It’s been no rest for the wicked, with Pretty Woman crewmembers’ Liam Bennett, James Farquharson & Michael Lockley, who all just finished in the Sydney to Hobart and flew straight back to compete in the Pittwater to Paradise, in a race that has turned into a real endurance battle. “I’m getting sick of tacking all the time” said an exhausted Liam Bennett. “Even when off watch, we are constantly having to change bunks each time to the windward side”.
Bennett referring to the strategical course the fleet is sailing, which is seeing nearly all the boats hugging the coast line to stay out of the south-going current.

A little further back from the battle at the front, Ocean Gem and Wildflower 2 seem to be having a great battle of their own, with both boats having their own match race up the coast. Both boats again doing their best to keep these cruiser racers up to speed and out of the adverse current, and are within shouting distance of each other at times.

Rushour, the lone horse left in the multihull division, is continuing to power away from the fleet as even though in their own words they “have throttled back a bit”, due to her multihull competitors retiring. Rushour, however is still hungry to be the first boat across the line!

Enigma have made a bold move and have gone east out to sea, and are the furthest offshore of the fleet. Time will tell if this bold manoeuvre pays off, however, in the meantime Enigma has a few miles to try and get back.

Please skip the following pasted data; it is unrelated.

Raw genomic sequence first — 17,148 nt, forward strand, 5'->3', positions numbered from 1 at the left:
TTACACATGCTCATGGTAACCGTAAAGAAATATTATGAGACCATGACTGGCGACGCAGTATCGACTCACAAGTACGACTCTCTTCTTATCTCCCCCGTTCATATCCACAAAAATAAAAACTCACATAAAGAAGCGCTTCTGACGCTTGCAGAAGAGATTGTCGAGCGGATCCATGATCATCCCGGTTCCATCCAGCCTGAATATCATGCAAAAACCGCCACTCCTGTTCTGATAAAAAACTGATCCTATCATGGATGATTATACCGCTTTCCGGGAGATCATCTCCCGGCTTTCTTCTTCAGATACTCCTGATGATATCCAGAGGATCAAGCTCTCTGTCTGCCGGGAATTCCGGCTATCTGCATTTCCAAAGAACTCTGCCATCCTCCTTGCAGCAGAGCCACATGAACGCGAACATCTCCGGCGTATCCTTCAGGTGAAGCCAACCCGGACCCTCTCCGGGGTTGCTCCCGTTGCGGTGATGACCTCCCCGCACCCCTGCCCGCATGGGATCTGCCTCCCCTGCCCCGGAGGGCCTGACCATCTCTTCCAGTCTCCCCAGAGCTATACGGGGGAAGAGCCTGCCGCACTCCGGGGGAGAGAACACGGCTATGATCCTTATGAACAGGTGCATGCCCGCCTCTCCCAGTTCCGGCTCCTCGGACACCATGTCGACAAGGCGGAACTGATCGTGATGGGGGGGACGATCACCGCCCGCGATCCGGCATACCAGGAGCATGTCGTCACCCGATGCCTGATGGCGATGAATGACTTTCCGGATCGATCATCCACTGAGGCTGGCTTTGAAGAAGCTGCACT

Meanwhile back on land is Mad Jack, who are already planning their 2020 race, we caught up with owner Greg Black earlier today: “As we wish the remainder of fleet in the Pittwater to Paradise Regatta the best for the race north, we wanted to provide an update on our injured bowman.
Louis ended up with a broken ankle and is now back in Brisbane with a cast on his ankle. Good to see he is still wearing the MJ shirt and with a smile on his face.

We were fortunate to have an incredible crew for the race who all worked together through a difficult time. Thank you, team!! An extra call out to our navigator (and fortunately for us a trauma surgeon) Professor Michael Muller, who had his hands full and did an incredible job on a 35ft yacht belting into a lumpy sea.